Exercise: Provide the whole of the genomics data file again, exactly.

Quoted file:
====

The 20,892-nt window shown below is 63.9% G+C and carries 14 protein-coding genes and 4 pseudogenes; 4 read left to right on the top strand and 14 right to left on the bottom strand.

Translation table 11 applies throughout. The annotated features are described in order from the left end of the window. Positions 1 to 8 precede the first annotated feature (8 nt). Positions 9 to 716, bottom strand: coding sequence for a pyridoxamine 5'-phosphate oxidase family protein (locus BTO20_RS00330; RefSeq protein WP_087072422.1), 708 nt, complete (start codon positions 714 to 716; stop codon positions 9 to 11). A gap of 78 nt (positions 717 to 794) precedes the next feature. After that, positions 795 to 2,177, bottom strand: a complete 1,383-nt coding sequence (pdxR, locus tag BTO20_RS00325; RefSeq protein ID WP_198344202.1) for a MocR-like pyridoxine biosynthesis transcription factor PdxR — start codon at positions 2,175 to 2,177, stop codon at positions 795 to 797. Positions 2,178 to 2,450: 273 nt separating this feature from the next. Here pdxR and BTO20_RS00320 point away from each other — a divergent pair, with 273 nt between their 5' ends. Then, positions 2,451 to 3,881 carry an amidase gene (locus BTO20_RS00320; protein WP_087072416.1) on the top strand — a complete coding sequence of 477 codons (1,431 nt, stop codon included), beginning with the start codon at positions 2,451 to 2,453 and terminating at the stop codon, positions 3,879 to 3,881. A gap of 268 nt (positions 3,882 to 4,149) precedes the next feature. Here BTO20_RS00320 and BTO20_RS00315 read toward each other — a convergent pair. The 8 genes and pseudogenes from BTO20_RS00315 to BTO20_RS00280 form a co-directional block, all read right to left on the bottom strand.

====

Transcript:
The 20,892-nt window shown below is 63.9% G+C and carries 14 protein-coding genes and 4 pseudogenes; 4 read left to right on the top strand and 14 right to left on the bottom strand.

Translation table 11 applies throughout. The annotated features are described in order from the left end of the window. Positions 1 to 8 precede the first annotated feature (8 nt). Positions 9 to 716, bottom strand: coding sequence for a pyridoxamine 5'-phosphate oxidase family protein (locus BTO20_RS00330; RefSeq protein WP_087072422.1), 708 nt, complete (start codon positions 714 to 716; stop codon positions 9 to 11). A gap of 78 nt (positions 717 to 794) precedes the next feature. After that, positions 795 to 2,177, bottom strand: a complete 1,383-nt coding sequence (pdxR, locus tag BTO20_RS00325; RefSeq protein ID WP_198344202.1) for a MocR-like pyridoxine biosynthesis transcription factor PdxR — start codon at positions 2,175 to 2,177, stop codon at positions 795 to 797. Positions 2,178 to 2,450: 273 nt separating this feature from the next. Here pdxR and BTO20_RS00320 point away from each other — a divergent pair, with 273 nt between their 5' ends. Then, positions 2,451 to 3,881 carry an amidase gene (locus BTO20_RS00320; protein WP_087072416.1) on the top strand — a complete coding sequence of 477 codons (1,431 nt, stop codon included), beginning with the start codon at positions 2,451 to 2,453 and terminating at the stop codon, positions 3,879 to 3,881. A gap of 268 nt (positions 3,882 to 4,149) precedes the next feature. Here BTO20_RS00320 and BTO20_RS00315 read toward each other — a convergent pair. The 8 genes and pseudogenes from BTO20_RS00315 to BTO20_RS00280 form a co-directional block, all read right to left on the bottom strand.